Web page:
What is Science Art?


In the Preface to this book, we define "Science Art" as "art that says
something about the natural world and how it works." Using images
of birds as a binding motif, we show that this kind of art spans the
entire 30,000-year pictorial archive. (Link to the Preface)

Why is this resource important to
environmental educators and
people interested in nature?

Viewing images as "Science Art" can often provide insight into human attitudes toward animals and their environment, and sometimes into the results of research. Using a science "lens" when looking at the art (sometimes an explanatory caption helps) viewers may decode a truth about nature they might otherwise have overlooked. Such images are of great potential value in many branches of environmental sciences--from conveying basic biology and natural history to tracking the effects of global climate change. Consider, for example, the painting of ducks on the book's cover. (Link to a Science Art Caption for the Cover Image)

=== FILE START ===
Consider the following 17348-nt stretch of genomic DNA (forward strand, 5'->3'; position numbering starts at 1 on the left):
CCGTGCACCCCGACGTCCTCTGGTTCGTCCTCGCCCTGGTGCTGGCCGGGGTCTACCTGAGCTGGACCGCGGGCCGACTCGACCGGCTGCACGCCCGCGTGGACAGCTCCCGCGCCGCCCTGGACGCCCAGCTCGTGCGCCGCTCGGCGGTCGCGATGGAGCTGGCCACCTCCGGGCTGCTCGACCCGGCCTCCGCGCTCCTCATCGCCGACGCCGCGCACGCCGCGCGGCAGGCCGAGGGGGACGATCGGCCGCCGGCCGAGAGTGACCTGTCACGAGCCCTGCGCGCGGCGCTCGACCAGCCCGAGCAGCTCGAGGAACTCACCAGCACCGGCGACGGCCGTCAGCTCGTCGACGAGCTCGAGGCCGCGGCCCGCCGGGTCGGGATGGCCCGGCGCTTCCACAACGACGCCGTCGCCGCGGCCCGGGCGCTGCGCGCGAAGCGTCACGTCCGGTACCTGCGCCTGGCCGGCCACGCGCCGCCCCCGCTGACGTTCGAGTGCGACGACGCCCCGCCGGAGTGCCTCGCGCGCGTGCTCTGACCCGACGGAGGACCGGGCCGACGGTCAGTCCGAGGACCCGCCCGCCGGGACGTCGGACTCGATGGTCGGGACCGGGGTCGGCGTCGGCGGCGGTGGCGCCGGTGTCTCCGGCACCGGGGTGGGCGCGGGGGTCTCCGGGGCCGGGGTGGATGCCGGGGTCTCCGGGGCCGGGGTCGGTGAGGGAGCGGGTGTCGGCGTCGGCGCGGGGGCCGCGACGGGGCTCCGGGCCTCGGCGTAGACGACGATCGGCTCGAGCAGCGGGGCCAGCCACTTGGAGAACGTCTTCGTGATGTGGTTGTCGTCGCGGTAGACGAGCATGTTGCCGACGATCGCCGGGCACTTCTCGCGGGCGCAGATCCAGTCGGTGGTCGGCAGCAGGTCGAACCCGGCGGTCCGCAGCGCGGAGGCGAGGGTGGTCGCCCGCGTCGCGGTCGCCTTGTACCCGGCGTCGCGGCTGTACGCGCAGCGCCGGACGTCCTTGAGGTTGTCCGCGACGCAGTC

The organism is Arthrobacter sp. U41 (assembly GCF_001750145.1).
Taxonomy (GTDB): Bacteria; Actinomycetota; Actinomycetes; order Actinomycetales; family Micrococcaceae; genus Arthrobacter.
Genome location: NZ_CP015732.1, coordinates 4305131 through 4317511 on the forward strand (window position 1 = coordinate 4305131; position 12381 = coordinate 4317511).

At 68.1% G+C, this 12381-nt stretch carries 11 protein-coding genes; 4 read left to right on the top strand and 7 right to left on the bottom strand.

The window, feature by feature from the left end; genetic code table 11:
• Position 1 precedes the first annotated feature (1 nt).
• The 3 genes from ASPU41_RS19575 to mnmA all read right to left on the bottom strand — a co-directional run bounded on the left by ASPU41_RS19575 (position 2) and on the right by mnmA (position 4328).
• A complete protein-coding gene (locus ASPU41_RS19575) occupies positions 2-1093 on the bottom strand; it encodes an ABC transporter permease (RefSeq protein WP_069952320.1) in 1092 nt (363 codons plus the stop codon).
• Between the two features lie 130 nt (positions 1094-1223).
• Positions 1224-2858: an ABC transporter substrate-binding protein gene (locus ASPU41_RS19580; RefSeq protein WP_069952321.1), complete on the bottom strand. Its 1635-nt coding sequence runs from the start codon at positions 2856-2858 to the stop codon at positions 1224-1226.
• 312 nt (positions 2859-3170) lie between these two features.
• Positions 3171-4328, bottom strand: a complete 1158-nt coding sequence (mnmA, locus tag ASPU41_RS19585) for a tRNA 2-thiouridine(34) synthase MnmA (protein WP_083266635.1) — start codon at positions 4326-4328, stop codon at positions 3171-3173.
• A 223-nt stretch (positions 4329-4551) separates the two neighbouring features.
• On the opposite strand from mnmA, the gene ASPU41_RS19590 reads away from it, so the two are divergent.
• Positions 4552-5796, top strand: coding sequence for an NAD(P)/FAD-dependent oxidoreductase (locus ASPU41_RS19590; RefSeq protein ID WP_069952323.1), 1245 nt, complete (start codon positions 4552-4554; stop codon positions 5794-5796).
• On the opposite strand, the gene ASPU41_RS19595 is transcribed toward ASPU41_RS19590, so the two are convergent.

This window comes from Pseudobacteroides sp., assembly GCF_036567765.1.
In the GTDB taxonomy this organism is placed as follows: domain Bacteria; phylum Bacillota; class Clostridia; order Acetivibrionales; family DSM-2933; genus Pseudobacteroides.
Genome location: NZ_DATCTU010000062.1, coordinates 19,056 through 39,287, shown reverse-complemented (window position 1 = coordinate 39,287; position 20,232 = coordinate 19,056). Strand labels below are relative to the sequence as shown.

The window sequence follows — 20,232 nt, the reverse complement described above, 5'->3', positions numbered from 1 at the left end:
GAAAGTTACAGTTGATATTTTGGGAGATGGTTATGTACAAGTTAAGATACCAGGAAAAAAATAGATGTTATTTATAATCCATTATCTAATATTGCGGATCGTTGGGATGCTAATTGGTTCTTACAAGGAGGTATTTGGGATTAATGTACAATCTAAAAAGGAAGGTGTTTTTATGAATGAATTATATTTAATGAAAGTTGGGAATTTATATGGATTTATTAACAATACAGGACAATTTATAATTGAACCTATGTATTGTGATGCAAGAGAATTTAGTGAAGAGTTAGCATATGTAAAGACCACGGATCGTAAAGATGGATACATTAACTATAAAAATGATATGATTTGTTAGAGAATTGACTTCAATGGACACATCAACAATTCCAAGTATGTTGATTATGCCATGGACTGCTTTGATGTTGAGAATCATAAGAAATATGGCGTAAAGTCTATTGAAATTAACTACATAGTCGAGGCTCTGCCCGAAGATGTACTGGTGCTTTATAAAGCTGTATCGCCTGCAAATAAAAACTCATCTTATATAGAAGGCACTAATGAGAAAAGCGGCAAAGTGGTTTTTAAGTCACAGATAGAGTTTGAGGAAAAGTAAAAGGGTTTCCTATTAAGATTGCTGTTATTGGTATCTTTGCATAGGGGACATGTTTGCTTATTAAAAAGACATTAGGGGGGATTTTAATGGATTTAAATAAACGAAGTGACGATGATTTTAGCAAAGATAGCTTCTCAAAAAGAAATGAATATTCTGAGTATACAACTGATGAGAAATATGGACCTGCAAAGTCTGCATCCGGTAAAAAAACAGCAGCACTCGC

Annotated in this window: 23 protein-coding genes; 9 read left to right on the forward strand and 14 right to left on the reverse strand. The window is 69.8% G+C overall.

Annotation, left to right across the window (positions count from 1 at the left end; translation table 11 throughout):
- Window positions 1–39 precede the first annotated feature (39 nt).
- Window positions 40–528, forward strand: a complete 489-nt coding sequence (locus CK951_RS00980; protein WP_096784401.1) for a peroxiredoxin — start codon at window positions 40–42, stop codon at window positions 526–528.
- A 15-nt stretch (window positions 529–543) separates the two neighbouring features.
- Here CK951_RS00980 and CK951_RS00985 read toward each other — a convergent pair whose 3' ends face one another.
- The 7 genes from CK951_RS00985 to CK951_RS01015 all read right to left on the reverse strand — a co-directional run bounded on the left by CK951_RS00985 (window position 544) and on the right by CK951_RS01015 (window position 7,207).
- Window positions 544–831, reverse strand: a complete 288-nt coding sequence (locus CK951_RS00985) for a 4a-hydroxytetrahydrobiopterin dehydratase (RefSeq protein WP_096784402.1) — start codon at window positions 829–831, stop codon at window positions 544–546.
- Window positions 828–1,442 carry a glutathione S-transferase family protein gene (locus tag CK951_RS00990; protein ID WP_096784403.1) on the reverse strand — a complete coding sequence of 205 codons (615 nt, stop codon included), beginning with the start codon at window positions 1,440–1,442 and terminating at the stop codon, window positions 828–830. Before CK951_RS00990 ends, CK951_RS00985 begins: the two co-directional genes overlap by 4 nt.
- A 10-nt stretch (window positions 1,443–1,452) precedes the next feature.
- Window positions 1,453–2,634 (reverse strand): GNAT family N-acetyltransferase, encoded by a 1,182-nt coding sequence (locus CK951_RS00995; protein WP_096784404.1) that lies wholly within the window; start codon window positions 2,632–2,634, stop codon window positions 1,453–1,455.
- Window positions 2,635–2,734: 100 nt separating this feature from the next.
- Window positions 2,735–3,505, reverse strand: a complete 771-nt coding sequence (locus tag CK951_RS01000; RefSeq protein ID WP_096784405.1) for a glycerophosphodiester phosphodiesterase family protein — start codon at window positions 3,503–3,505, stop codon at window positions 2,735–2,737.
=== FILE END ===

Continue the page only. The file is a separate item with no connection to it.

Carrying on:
And why do environmental
educators, researchers, and
exhibitors underutilize it?
  Images portraying animals and their environment--both historic and modern--are abundant but can be difficult to find and expensive to reproduce in publications. We propose three steps to improve these two constraints: Encourage the Library of Congress to recognize Science Art as a Subject Heading; Encourage the use of "Science Art" as a genre in it's own right; and Encourage the use "Science Art" as a label when posting--or seeking--images online (Link to "Checklist for Artists and Exhibitors")

© 2008 Darryl Wheye and Donald Kennedy

  This work is protected by copyright laws. Any infringing use may be subject to disciplinary action and/or civil or criminal liability as provided by law.